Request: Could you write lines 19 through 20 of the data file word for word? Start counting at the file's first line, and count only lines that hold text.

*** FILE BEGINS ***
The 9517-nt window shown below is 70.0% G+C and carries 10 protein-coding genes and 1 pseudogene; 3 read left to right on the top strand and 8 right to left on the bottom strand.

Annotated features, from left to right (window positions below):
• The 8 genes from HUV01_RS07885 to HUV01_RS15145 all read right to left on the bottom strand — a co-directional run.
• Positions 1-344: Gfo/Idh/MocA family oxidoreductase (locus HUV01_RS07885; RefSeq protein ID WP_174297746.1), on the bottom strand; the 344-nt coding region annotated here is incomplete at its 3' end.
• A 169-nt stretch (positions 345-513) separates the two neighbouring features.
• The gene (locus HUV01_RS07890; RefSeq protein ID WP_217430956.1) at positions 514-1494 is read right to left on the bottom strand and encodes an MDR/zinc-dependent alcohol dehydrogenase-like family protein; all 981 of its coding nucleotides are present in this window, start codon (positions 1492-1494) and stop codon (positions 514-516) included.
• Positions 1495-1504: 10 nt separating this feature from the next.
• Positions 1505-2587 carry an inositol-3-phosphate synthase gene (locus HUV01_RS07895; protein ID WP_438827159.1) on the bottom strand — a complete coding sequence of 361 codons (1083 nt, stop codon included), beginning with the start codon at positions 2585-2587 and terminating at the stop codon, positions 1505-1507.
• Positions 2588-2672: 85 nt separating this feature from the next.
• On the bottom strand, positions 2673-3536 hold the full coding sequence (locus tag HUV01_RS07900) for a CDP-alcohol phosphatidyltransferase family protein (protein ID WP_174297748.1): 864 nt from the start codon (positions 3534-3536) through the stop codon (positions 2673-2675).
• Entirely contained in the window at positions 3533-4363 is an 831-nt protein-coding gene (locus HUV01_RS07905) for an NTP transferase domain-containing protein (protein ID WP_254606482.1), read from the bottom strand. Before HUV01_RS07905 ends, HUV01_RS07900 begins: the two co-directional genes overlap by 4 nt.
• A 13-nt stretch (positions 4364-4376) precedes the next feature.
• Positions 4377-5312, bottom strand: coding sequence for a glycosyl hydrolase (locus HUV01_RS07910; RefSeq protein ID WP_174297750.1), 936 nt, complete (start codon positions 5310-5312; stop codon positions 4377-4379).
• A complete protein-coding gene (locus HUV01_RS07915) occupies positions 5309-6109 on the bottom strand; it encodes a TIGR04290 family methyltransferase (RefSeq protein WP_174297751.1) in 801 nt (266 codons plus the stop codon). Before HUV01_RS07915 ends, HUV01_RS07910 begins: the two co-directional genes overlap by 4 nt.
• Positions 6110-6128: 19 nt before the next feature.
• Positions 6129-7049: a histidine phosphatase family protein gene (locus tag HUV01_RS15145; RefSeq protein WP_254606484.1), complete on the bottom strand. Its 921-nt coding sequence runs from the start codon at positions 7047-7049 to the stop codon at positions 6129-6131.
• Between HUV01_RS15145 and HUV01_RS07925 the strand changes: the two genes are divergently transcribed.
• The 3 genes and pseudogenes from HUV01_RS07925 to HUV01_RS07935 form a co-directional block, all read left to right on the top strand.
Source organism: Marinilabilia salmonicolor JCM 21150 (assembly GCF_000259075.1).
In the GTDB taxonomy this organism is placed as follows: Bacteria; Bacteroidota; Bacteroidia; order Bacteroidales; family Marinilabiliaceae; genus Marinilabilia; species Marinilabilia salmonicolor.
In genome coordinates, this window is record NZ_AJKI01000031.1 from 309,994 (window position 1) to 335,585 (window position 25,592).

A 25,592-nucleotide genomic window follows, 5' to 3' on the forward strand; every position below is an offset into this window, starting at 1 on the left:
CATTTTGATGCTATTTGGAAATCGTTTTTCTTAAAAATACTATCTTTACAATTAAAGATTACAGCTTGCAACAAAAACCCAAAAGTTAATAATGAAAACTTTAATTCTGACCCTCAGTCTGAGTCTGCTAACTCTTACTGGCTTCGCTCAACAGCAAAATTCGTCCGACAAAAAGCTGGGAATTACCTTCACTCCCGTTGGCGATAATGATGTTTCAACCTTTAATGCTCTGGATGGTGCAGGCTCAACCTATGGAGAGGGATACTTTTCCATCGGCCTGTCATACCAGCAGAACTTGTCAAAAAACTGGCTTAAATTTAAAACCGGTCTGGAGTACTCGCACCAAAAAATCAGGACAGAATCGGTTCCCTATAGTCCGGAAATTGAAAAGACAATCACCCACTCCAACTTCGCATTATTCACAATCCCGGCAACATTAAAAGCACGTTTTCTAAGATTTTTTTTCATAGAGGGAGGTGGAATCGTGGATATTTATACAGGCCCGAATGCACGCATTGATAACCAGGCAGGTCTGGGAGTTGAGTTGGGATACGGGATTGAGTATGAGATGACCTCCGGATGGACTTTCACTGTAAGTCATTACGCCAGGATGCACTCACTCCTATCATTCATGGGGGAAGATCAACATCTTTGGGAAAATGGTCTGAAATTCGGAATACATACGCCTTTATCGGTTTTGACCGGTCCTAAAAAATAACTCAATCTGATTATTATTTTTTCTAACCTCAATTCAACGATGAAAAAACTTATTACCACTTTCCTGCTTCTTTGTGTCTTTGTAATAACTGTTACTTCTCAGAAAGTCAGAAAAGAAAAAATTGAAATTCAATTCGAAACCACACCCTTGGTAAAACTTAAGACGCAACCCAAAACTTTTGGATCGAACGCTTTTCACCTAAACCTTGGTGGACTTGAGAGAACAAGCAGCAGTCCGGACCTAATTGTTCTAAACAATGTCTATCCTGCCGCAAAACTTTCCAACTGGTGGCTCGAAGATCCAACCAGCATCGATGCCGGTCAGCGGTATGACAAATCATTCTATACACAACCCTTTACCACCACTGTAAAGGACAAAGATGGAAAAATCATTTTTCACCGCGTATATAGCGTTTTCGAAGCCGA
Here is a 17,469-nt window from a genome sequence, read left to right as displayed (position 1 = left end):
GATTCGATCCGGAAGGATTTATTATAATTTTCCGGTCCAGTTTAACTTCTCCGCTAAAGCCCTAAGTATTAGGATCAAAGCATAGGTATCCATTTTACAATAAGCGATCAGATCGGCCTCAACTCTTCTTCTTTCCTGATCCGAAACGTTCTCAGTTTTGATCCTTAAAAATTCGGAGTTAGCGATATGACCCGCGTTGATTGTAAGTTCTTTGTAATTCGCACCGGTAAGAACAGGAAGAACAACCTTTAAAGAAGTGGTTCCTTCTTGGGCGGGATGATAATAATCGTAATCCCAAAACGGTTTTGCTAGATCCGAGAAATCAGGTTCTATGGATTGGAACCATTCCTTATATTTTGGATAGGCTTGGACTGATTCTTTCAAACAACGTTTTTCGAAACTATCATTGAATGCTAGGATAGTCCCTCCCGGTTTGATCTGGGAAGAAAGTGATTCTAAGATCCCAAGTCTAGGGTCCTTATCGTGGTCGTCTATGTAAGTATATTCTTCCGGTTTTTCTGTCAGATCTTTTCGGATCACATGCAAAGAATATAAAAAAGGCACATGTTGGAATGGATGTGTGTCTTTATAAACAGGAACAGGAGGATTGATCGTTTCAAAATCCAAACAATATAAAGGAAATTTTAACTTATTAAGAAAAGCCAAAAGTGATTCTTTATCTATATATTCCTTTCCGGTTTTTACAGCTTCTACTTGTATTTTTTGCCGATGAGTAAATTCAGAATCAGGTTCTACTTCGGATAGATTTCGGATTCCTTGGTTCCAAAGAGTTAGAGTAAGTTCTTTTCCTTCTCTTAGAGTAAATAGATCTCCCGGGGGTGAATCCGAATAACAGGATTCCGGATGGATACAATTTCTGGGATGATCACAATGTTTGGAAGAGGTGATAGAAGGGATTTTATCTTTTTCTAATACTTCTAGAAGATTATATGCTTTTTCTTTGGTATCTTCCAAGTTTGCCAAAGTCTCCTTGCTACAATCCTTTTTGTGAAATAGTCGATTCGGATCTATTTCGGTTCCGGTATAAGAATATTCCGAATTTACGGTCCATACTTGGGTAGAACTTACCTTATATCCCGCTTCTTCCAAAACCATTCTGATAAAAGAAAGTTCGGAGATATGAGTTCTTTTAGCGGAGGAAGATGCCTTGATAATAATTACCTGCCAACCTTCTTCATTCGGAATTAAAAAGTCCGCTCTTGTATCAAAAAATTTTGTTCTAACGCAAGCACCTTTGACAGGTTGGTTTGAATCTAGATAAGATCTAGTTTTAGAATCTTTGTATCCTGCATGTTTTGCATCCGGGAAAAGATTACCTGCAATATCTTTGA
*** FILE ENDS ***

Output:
Source organism: Marinilabilia salmonicolor JCM 21150 (assembly GCF_000259075.1).
In the GTDB taxonomy this organism is placed as follows: Bacteria; Bacteroidota; Bacteroidia; order Bacteroidales; family Marinilabiliaceae; genus Marinilabilia; species Marinilabilia salmonicolor.